The Beauty of Death Valley
One probably thinks of a desert as a dry, arid, inhospitable place with nothing surviving within. Who would have thought that a desert could have so many different spectacular sights within? Here in the southwest corner of the U.S. covering California and Nevada is the Death Valley National Park and its 3.4 million acres with over one million visitors per year. Formed over 200 million years ago when the earth's crust began shifting and the ocean plates to sink causing the tectonic plates to shift pushing mountains to form and the valley to sink.
It is the largest National Park in the U.S. and the hottest and driest among the states. Most of us know a human can survive three days without water but in Death Valley, that shrinks to 14 hours! Scary isn't it. The nearest city is Lone Pine, California and Beatty, Nevada. Years ago there was even a lake in the desert but it has long ago evaporated. The lowest point in the valley is 282 feet below sea level.
The Ancient Ones lived in the desert some 10,000 years ago and today, the Timbisha Native Americans Shone are now the recognized tribe of the U.S. and have been returned some 7000 acres to the tribe. They are known for their basket-making skills weaving them so tightly you could boil water in them. They built their homes near mesquite groves which were also home to small game animals. When the heat grew unbearable, they would move into the mountains and catch mule deer, bighorn sheep and jackrabbit for food.
Interesting Facts of Death Valley
- Rocks that appear to move by themselves. These rocks weigh 700 pounds and can travel 1500 feet. Scientists have determined it is probably due to moisture and cold nights forming a thin sheet of ice with the winds allowing them to move.
- The Road Runner is real and he is less than two feet tall weighing one pound and one of the hundreds of birds in Death Valley
- The Ubehehe Crater is 600 feet deep and half a mile wide probably formed 2100 years ago.
- Wildrose Charcoal Kilns were built in 1877 by American Indians, Hispanics, and Chinese workers to provide fuel for the resin smelters at the lead-silver mines until 1900.
- The pupfish found at Devils Hole and the only fish to survive in the 93-degree water and the world's rarest fish.
- Three venomous snakes are found in Death Valley. The desert night snake, California lyre, and the rattlesnake.
- The wildflowers are abundant and awash in colors.
- The ancient petroglyphs are found on the canyon walls.
The Legend of the Queen of Death Valley
Long ago, the Indians were ruled by a beautiful Queen. She ordered her subjects to build a mansion, one that would surpass the Aztecs. And because she was their queen, they labored dragging stones and logs from afar. As she grew older, she was worried the mansion wouldn't be completed before she died. She began lashing her subject on their backs and ordered her daughter to join in the construction. One day it was so unbearably hot the daughter dropped her load, turned to her mother and cursed her and the mansion, and then fell to the ground and died from exhaustion.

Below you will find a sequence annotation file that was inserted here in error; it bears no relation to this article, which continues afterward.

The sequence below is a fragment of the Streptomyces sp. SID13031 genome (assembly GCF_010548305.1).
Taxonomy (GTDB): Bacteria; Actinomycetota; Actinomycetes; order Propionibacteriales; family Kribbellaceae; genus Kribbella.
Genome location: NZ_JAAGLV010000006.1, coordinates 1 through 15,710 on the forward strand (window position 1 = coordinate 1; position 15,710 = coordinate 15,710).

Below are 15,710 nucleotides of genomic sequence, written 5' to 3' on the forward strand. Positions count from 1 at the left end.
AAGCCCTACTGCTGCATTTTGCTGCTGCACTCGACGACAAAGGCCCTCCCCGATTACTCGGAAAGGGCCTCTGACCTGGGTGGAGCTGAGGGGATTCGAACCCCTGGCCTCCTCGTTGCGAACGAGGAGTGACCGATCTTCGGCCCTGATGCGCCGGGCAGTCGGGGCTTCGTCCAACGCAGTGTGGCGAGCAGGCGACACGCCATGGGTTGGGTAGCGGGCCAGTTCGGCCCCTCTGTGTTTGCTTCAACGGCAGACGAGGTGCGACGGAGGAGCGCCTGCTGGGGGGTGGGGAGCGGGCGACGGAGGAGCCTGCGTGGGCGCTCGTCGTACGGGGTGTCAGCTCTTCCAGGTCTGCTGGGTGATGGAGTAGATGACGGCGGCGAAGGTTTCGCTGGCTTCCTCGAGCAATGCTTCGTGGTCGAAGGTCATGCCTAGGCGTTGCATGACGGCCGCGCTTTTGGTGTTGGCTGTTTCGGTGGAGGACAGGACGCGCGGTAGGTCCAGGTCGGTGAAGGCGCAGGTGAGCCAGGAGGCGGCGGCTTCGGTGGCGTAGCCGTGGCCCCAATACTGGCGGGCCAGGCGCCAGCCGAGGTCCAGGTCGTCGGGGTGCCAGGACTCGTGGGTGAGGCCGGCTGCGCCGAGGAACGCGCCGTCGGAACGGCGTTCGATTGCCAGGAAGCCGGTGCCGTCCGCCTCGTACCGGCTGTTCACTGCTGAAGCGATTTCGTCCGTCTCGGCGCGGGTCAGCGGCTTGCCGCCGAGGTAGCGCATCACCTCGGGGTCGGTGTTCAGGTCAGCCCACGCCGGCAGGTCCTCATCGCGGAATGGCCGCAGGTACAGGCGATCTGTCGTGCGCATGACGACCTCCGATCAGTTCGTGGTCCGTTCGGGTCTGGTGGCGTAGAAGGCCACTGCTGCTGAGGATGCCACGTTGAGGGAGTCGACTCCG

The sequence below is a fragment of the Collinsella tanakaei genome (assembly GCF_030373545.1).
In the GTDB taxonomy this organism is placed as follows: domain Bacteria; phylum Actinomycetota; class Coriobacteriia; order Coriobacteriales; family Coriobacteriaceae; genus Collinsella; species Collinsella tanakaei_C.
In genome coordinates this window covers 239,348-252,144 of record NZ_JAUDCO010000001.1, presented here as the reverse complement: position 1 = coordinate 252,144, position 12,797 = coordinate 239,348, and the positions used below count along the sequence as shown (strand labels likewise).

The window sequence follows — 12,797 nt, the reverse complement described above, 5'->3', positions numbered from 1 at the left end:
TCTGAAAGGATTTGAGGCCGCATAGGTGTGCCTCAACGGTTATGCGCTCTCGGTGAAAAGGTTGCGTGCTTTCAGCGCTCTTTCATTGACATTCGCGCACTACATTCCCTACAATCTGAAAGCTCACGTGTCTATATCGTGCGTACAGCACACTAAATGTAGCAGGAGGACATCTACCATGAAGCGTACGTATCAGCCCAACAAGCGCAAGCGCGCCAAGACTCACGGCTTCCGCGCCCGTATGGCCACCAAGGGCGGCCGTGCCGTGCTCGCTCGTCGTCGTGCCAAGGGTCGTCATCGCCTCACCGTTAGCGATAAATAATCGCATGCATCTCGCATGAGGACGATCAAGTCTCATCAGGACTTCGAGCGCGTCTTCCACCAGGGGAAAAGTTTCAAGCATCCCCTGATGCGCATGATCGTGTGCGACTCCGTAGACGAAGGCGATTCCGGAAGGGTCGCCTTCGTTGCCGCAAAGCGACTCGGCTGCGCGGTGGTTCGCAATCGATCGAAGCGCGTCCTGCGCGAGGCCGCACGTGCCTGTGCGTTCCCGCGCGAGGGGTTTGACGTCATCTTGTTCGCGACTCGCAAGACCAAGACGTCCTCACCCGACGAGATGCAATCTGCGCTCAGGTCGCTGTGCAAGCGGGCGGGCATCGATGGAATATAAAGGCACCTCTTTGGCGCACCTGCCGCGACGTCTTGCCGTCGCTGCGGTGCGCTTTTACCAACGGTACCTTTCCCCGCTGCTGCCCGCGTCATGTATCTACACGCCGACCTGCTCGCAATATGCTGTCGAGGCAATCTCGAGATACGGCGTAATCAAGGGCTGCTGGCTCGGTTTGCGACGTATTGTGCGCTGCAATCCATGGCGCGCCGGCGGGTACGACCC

The queen knew she had gone too far, and slowly the subjects either died or left the area. Now the vegetation dried up, the animals left, the streams and wells dried up, and the queen fell ill, but no one was left to help her. She died alone in the unfinished mansion.
Harmony Borax Company and The Lost 49ers
The Harmony Borax Company operated from 1880-1889, mining three tons of the "white gold of Death Valley The product was used for antiseptic and detergent.
The group of the lost 49ers were searching for a way out of the desert and seemingly going around in circles. They were reduced to killing their oxen, burning the wagons for fuel to cook the meat and make jerky. Men from Rancho Mission finally rescued them close to Santa Clara Valley. Today, a monument stands in Burnt Wagon, California. They had been on their way to the goldfields in 1849 in California.."
Guided Tours and Books on Death Valley
A truly unique company with several different guided tours to fit your budget is Wildland Trekking Company. They can be reached at 1-800-715 HIKE (4453). They have been highly recommended.
A book, Hiking Death Valley National Park, by Bill Cunningham, gives insight information on hiking or backpacking and includes distances and degrees of difficulty for different trails.
The Visitors Center is located at Furnace Creek and has maps, water, and park information. Remember, LEAVE NO FOOTPRINTS, and respect the rules. Imagine having fun sand surfing at the Eureka Sans Dunes.
fran rooks (author) from Toledo, Ohio on January 30, 2021:
Thank you so much for your visit, I truly appreciate it.
Umesh Chandra Bhatt from Kharghar, Navi Mumbai, India on January 29, 2021:
Linda Crampton from British Columbia, Canada on January 29, 2021:
Thank you for sharing this educational article, Fran. I don’t like visiting very hot environments, but I enjoyed learning about Death Valley by reading your article. You’ve shared some interesting and surprising facts.
fran rooks (author) from Toledo, Ohio on January 29, 2021:
Liz, thank you so much for your visit. I appreciate your comments.
fran rooks (author) from Toledo, Ohio on January 29, 2021:
Rosina, thanks for your visit. I found Death Valley very interesting. I appreciate your visit.
Liz Westwood from UK on January 29, 2021:
This is a very interesting and well-illustrated article. You have packed in a lot of information and background.
Rosina S Khan on January 29, 2021:
The Wonders of Death Valley are truly wonderful. I am especially intrigued by the "The Legend of the Queen of Death Valley" who abused her own daughter and was hard on the subjects about building the mansion and not living to materialize her dream, which was so deserving of her. All in all, an interesting article, Fran.